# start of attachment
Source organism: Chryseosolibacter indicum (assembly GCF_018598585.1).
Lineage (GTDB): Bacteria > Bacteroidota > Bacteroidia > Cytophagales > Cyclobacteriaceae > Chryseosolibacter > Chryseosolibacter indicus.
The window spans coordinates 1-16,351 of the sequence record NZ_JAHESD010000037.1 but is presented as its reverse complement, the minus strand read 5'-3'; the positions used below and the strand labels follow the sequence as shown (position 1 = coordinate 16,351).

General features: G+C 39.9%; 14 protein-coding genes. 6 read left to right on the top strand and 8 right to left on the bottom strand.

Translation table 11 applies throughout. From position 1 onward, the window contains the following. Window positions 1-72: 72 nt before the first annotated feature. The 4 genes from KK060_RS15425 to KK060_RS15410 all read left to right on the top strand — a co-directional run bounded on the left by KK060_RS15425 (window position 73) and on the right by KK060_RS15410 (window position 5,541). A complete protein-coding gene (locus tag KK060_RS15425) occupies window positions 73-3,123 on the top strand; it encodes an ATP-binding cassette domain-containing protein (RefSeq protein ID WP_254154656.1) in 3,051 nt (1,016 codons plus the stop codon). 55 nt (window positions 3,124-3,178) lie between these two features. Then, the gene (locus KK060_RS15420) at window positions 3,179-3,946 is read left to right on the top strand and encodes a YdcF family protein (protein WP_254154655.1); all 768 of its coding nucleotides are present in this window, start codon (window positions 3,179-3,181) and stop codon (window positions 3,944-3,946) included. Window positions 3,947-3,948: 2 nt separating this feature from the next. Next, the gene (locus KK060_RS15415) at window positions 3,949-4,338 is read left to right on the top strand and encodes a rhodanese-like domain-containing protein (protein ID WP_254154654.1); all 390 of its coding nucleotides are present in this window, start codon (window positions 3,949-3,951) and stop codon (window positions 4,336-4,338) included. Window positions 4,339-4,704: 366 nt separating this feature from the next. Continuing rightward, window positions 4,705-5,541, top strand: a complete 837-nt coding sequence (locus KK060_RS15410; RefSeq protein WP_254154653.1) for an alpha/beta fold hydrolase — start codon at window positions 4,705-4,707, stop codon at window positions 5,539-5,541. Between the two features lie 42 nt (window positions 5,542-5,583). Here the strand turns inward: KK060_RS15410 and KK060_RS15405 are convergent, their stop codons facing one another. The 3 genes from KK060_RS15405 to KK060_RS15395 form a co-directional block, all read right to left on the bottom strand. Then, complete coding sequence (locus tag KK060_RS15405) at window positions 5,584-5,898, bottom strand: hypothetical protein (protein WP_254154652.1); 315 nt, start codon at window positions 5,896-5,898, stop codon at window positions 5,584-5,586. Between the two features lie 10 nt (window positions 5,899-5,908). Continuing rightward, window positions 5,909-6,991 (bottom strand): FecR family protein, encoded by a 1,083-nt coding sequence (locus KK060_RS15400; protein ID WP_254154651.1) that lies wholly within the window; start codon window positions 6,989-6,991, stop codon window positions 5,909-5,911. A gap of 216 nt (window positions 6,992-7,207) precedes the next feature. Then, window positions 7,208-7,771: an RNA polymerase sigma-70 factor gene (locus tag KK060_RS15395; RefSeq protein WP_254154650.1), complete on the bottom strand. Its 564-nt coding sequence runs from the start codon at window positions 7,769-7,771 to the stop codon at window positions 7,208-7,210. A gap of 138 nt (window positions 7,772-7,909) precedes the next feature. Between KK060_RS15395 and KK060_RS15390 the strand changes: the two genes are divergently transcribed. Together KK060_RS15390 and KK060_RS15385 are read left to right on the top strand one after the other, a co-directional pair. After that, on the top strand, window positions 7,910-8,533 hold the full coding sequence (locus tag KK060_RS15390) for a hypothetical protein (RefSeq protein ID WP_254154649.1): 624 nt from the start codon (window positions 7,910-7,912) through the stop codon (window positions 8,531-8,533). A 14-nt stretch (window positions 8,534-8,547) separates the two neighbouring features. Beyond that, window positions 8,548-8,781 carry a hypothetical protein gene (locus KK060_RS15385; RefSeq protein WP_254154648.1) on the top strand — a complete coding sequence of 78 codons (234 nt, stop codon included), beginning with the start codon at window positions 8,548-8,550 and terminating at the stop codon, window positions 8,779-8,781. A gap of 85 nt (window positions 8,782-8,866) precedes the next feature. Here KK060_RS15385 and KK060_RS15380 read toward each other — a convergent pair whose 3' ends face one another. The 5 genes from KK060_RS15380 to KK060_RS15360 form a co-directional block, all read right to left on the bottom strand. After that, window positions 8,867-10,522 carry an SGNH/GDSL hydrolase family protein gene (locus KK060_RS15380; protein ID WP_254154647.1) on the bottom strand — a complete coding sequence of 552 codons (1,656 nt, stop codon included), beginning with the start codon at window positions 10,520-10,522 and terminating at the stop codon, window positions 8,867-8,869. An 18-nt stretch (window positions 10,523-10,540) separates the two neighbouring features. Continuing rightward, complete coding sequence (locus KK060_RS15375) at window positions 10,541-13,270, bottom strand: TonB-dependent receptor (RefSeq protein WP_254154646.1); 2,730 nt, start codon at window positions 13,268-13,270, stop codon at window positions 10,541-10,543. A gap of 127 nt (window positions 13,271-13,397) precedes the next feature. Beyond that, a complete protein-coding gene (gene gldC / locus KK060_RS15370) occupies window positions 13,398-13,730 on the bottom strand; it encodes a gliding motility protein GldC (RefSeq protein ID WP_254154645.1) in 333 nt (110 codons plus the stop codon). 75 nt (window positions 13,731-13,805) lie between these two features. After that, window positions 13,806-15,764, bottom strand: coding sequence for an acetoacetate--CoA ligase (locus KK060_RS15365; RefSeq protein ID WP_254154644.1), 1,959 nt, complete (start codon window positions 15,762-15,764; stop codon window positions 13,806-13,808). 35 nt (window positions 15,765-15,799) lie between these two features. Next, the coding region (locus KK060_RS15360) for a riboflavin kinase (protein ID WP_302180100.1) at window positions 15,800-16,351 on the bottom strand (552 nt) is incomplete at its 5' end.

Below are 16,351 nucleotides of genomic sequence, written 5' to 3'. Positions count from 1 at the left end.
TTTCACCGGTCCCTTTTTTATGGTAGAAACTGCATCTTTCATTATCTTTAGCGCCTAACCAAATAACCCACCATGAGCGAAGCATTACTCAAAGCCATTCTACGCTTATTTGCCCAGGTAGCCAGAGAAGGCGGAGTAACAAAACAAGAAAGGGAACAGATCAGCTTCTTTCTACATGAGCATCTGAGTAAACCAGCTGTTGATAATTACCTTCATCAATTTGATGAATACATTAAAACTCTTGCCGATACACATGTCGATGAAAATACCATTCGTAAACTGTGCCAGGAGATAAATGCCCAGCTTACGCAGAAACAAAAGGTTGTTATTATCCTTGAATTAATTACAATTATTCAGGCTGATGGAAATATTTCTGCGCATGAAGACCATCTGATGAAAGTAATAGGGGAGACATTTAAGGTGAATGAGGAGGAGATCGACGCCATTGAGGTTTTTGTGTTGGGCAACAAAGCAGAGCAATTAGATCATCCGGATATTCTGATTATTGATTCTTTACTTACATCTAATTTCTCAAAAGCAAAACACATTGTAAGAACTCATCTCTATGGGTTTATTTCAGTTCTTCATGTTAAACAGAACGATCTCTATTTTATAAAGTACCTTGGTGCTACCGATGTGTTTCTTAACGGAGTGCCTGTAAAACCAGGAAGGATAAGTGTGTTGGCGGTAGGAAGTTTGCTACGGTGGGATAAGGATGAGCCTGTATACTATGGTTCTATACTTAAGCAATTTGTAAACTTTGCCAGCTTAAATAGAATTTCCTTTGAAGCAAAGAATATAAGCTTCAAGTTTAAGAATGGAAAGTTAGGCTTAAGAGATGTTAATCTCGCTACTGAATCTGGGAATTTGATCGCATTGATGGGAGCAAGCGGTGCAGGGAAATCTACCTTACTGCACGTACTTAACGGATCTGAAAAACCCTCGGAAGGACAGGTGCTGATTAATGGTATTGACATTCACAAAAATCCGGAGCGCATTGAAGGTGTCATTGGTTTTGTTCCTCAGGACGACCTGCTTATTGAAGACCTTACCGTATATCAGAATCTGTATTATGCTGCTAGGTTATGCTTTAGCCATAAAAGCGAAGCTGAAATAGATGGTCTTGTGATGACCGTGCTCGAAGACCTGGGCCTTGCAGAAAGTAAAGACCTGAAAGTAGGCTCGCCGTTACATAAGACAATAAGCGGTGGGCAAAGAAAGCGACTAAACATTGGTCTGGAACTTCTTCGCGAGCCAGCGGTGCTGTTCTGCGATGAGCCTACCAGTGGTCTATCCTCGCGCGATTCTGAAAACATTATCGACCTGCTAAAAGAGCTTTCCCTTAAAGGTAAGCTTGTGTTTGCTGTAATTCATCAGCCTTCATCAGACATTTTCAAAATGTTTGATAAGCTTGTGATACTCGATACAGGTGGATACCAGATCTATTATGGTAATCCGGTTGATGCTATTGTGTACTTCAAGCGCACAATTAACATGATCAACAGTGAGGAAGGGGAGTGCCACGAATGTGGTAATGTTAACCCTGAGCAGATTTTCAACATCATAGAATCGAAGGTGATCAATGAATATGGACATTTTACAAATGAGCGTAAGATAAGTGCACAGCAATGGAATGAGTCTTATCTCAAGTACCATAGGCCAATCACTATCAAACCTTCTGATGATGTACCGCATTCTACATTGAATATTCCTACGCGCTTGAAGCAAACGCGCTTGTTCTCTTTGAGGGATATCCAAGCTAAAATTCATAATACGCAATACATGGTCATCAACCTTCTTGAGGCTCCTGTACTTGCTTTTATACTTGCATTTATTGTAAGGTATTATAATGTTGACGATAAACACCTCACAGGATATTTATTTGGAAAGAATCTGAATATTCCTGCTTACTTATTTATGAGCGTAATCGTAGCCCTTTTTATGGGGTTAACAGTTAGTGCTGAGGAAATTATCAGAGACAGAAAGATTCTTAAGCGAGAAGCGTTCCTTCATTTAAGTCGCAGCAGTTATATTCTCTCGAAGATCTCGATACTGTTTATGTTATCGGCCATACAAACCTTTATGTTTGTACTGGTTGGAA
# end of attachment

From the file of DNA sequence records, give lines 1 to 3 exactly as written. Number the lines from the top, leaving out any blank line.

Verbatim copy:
Source organism: Chryseosolibacter indicum (assembly GCF_018598585.1).
Lineage (GTDB): Bacteria > Bacteroidota > Bacteroidia > Cytophagales > Cyclobacteriaceae > Chryseosolibacter > Chryseosolibacter indicus.
The window spans coordinates 1-16,351 of the sequence record NZ_JAHESD010000037.1 but is presented as its reverse complement, the minus strand read 5'-3'; the positions used below and the strand labels follow the sequence as shown (position 1 = coordinate 16,351).